Affidavit before Magistrates — Retaliation on French prisoners — Removal to Dublin — Haunted house — Appear before grand jury — Award school — Education of children — Peter enters College — John gets a commission in the army — Moses and Francis enter college — Moses studies law — Emigration to America — Marriage of children — Death of my wife — Failure of health — Conclusion.
Leaving Peter on his cruise, I will return to myself. As soon as I was well enough to mount a horse, I rode over to Kinsale with my son James, and two of the servants, and waited on the Chief Magistrate, and made an affidavit to the effect, that after capitulating upon terms with the express stipulation that we should have life and liberty, I had been forcibly carried off as a prisoner, and had only been released on the payment of £30, and leaving one of my sons as a hostage for the payment of the other £70.
The Governor, or commanding officer of Kinsale, as a retaliatory measure, immediately put all the French officers in irons who had been taken in the war, and were stationed there. He sent a copy of my affidavit to Plymouth, where there were numbers of French prisoners, and all these were likewise put in irons. You may suppose the letters of complaint from Kinsale and Plymouth were very numerous.
By the time the Captain got back a second time to St. Maloes, public feeling was much excited against him, and he was summoned to appear before the Governor of Brest, who wished to put him in prison, and even threatened to hang him. He made the most humble apologies, and was set at liberty only upon promising that he would convey Peter immediately to the place from whence he had taken him. Thus was our dear son restored to our arms, and that without our having to pay the £70, for which he was taken as a hostage.
I took all my family to Dublin except James, and it is unnecessary to say that we were in miserable plight.
I waited upon General Ingoldsby, one of the Council, and he presented me at once with an order for £100, which was the more acceptable as it was altogether unexpected. He had made an application for it as soon as he heard of my misfortunes, and that £100 was the sum demanded for my ransom.
I had made the acquaintance of this valuable friend only two months before our disaster. He had been deputed by Government to make a tour of inspection along the south-west coast of Ireland to select the most suitable harbor on which to erect a fortification. I went as far as Dunmannus to meet him, thirty-six miles from our house, where I invited him to sojourn when he came into the neighborhood.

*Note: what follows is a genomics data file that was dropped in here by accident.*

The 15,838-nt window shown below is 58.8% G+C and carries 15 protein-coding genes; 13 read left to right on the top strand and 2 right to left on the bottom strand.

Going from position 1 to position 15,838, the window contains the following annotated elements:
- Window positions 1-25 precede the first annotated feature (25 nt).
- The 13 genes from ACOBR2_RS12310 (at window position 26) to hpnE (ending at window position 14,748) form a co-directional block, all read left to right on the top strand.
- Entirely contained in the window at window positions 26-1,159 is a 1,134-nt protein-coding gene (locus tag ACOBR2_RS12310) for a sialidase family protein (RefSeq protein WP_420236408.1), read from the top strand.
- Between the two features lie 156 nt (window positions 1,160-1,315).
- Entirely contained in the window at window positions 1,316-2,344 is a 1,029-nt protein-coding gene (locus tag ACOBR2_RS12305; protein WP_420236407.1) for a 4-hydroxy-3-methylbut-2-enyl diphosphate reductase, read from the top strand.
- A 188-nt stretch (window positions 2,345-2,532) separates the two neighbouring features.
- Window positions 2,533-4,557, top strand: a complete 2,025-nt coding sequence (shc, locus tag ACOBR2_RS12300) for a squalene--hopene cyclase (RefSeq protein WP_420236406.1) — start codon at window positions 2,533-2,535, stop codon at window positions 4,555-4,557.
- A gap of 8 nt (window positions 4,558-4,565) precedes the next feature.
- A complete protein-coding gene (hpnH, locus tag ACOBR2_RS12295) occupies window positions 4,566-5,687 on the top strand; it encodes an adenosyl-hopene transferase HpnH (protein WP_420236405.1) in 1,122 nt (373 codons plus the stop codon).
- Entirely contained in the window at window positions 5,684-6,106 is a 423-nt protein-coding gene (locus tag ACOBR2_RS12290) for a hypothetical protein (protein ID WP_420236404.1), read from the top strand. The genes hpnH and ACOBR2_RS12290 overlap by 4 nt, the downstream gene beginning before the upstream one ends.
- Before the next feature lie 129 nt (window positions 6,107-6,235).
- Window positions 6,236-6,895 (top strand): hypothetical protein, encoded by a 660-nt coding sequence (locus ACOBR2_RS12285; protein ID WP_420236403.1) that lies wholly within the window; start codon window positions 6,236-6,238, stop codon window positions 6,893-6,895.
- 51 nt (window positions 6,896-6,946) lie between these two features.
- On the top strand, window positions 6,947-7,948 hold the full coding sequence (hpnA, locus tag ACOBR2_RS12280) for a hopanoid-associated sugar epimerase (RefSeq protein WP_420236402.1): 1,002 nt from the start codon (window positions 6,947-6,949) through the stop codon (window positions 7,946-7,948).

He accepted my invitation, and he and his whole retinue remained with me three days, during which time I treated them as hospitably as I possibly could, making them welcome to the best the country afforded. Having had a little notice beforehand, we had time to make preparations, and I was able to have as many as fourteen or fifteen different dishes on the table every day, and a great variety of wine. He has been one of my best friends from that day to this. You may here notice once more the Providence of God, raising up for me, beforehand, a powerful friend against the day of need.
I determined to take up my abode for the future in the city of Dublin, and to try to maintain my family by keeping a school for instruction in Latin, Greek and French.
I found a house on St. Stephen’s Green, that I thought would answer our purpose extremely well. It had been originally very well built, but was a good deal out of repair, owing to its having been long without a tenant; and it had, moreover, the reputation of being haunted by evil spirits. My wife and I entertained no apprehension of being disturbed by any unearthly visitors, so we were very glad to get this house upon lower terms in consequence of the prejudice that existed. I obtained a lease of it for ninety and nine years at £10 per annum. It was a large house, forty feet square, it had good substantial stone walls, and all the carpenters’ work was of oak. There was a yard and a garden attached to it three hundred feet in depth, and the width of the house.